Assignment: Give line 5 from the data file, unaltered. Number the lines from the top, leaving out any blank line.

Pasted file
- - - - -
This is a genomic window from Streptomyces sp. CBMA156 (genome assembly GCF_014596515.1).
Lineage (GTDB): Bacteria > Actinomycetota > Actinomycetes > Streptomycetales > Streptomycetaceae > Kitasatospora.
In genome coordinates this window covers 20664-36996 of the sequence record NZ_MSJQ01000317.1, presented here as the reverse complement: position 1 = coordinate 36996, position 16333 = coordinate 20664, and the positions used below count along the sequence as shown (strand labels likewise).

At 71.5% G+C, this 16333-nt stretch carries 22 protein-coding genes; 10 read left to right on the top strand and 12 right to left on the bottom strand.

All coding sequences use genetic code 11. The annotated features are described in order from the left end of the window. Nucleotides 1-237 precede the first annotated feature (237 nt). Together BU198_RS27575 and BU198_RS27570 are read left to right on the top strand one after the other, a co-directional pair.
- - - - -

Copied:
All coding sequences use genetic code 11. The annotated features are described in order from the left end of the window. Nucleotides 1-237 precede the first annotated feature (237 nt). Together BU198_RS27575 and BU198_RS27570 are read left to right on the top strand one after the other, a co-directional pair.